Inst. f. Informatik   
Uni Leipzig

Bioinformatics Preprint 04-017


Comparative promoter region analysis powered by CORG

Christoph Dieterich, Steffen Grossmann, Andrea Tanzer, Stefan Ropcke, Peter F Arndt, Peter F Stadler, Martin Vingron

Submitted for publication in:
BMC Genomics

Background: Promoters are key players in gene regulation. They receive signals from various sources (e.g. cell surface receptors) and control the level of transcription initiation, which largely determines gene expression. In vertebrates, transcription start sites and surrounding regulatory elements are often poorly defined. To support promoter analysis, we present CORG (, a framework for studying upstream regions including untranslated exons.
Methods: The automated annotation of promoter regions integrates information of two kinds. First, it detects cross-species conservation within upstream regions of orthologous genes. Pairwise as well a multiple sequence comparisons are computed. Second, binding site descriptions (position-weight matrices) are employed to predict conserved regulatory elements. Assembled EST sequences and verified transcription start sites are incorporated to distinguish exonic from other sequences. Results: As of now, we have included 5 species in our analysis pipeline (man, mouse, rat, fugu and zebrafish). We characterized promoter regions of 16,127 groups of orthologous genes. All data are presented in an intuitive way via our website or can be directly accessed via our DAS server The benefits of our framework are exemplarily shown in the context of phylogenetic profiling of transcription factor binding sites and detection of microRNAs close to transcription start sites of our gene set. Conclusions: The CORG platform is a versatile tool to support analyses of gene regulation in vertebrate promoter regions. Applications for CORG cover a broad range from studying evolution of DNA binding sites and promoter constitution to the discovery of new sequence elements (e.g. microRNAs and binding sites).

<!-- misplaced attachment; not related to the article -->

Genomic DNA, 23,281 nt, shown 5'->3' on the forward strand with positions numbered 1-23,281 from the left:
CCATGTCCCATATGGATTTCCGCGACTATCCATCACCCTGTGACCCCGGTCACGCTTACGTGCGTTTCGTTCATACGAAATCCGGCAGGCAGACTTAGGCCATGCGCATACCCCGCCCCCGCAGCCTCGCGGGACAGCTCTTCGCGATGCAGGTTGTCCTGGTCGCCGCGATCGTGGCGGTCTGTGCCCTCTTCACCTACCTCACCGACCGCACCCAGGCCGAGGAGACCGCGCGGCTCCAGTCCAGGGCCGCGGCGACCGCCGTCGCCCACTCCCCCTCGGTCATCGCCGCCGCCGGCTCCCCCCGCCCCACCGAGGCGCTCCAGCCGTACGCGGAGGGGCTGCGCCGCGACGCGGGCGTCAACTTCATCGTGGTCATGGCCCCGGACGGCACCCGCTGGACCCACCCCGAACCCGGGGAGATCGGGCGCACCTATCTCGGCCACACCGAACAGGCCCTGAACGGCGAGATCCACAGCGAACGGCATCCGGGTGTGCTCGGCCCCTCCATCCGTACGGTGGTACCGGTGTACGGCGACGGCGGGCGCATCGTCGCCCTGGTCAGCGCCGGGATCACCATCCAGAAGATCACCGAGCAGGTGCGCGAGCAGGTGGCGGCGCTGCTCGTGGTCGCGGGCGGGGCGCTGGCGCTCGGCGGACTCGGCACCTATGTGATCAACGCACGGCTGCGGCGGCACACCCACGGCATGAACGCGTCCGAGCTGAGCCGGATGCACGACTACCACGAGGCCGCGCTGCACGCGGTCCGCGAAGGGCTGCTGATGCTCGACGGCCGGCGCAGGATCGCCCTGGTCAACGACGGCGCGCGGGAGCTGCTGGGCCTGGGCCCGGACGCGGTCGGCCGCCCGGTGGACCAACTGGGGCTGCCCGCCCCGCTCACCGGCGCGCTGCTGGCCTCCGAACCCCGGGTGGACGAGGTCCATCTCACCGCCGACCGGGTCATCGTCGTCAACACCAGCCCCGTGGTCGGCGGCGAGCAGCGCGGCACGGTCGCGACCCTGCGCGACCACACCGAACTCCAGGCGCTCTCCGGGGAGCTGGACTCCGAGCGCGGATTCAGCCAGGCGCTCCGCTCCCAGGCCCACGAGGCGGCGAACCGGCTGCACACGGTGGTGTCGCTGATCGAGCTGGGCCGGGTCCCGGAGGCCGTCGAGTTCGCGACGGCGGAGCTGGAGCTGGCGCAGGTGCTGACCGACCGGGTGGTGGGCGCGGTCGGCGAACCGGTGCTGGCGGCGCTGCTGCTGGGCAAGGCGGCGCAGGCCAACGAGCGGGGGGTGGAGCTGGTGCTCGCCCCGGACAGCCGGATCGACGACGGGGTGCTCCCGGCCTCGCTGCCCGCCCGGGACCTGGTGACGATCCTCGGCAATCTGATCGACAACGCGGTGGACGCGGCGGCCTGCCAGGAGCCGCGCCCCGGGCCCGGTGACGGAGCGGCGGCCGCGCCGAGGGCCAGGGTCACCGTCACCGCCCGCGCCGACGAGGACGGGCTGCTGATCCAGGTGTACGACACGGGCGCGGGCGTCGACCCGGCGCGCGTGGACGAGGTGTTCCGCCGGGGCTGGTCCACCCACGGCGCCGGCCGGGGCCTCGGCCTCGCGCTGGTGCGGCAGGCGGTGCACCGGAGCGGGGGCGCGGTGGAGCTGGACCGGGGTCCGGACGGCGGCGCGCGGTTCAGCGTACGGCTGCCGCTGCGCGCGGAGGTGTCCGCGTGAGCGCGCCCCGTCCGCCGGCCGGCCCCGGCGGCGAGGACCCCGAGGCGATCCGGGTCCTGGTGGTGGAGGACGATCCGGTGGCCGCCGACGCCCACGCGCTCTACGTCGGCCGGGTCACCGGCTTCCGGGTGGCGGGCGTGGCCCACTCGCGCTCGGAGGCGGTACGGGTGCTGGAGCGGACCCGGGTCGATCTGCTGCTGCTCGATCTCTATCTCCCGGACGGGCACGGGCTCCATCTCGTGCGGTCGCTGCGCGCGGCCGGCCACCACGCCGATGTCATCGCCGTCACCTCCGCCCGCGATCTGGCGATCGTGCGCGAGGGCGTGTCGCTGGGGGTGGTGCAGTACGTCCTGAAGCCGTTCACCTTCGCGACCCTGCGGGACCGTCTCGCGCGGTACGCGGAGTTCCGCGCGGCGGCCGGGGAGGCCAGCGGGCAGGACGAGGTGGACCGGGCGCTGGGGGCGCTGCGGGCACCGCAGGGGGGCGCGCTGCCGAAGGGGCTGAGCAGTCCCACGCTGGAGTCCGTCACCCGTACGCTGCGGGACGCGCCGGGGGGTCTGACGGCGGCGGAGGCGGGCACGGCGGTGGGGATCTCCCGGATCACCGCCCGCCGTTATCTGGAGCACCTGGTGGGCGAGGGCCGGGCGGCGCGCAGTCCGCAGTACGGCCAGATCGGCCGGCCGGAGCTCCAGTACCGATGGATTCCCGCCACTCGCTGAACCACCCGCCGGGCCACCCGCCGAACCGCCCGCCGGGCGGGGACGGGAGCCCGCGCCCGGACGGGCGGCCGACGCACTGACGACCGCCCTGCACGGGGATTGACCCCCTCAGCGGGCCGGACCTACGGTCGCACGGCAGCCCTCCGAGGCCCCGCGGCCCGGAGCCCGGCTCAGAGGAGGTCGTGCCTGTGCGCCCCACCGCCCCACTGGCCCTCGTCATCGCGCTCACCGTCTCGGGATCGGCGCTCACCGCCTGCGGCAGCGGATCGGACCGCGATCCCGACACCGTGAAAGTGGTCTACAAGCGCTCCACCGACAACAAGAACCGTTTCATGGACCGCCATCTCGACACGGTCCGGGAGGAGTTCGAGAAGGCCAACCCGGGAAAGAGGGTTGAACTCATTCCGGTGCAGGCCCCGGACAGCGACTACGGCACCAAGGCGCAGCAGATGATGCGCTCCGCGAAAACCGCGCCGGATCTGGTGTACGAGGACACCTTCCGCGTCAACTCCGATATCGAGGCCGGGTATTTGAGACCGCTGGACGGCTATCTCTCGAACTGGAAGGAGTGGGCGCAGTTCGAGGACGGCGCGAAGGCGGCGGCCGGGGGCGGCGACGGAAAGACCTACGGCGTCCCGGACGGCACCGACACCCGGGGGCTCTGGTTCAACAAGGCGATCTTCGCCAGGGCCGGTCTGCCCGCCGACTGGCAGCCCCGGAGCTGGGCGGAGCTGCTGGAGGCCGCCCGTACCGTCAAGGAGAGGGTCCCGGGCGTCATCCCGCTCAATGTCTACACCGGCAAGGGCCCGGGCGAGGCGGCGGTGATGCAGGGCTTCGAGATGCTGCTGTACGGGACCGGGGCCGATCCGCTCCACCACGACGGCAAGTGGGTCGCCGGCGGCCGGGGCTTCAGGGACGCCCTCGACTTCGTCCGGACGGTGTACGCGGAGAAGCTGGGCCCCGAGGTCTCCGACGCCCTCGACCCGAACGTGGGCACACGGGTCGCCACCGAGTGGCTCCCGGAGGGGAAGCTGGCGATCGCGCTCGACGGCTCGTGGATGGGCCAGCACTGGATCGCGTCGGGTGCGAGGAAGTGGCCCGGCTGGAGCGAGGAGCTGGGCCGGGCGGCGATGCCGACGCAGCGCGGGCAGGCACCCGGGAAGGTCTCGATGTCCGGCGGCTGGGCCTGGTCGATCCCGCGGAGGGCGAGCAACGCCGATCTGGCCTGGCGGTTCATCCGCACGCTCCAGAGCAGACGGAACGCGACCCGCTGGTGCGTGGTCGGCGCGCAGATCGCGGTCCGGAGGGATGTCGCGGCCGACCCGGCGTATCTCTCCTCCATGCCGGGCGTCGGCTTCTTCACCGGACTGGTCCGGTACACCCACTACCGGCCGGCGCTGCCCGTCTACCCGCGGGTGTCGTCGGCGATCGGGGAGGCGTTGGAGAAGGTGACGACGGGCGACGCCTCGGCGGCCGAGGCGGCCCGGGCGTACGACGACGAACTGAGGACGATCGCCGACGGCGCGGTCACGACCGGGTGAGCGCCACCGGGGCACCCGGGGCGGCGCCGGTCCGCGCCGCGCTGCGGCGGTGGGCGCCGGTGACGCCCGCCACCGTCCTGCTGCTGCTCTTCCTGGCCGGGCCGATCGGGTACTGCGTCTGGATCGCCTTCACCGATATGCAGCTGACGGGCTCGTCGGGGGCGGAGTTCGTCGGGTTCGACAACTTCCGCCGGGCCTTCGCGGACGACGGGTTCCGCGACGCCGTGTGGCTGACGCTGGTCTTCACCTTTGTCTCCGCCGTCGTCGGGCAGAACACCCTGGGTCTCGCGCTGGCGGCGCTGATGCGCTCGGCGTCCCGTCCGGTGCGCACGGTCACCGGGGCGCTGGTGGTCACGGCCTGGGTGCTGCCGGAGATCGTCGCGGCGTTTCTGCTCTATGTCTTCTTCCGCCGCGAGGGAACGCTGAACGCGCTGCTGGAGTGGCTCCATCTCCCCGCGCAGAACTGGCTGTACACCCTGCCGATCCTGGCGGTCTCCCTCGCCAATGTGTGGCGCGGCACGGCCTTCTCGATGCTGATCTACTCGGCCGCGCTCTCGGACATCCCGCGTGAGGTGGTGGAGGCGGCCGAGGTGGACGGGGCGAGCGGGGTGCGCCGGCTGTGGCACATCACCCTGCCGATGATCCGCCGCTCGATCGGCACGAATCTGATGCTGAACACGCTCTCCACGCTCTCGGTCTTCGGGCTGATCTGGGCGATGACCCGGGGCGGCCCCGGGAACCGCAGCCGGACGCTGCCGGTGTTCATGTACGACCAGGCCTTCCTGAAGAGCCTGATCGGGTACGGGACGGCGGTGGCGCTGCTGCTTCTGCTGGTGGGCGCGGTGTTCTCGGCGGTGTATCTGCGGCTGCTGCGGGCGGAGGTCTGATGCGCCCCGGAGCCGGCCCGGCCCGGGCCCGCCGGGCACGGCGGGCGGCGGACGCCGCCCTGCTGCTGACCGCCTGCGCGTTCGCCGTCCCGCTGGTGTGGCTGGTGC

CORG database, promoter regions, transcription factor binding sites, micro RNAs

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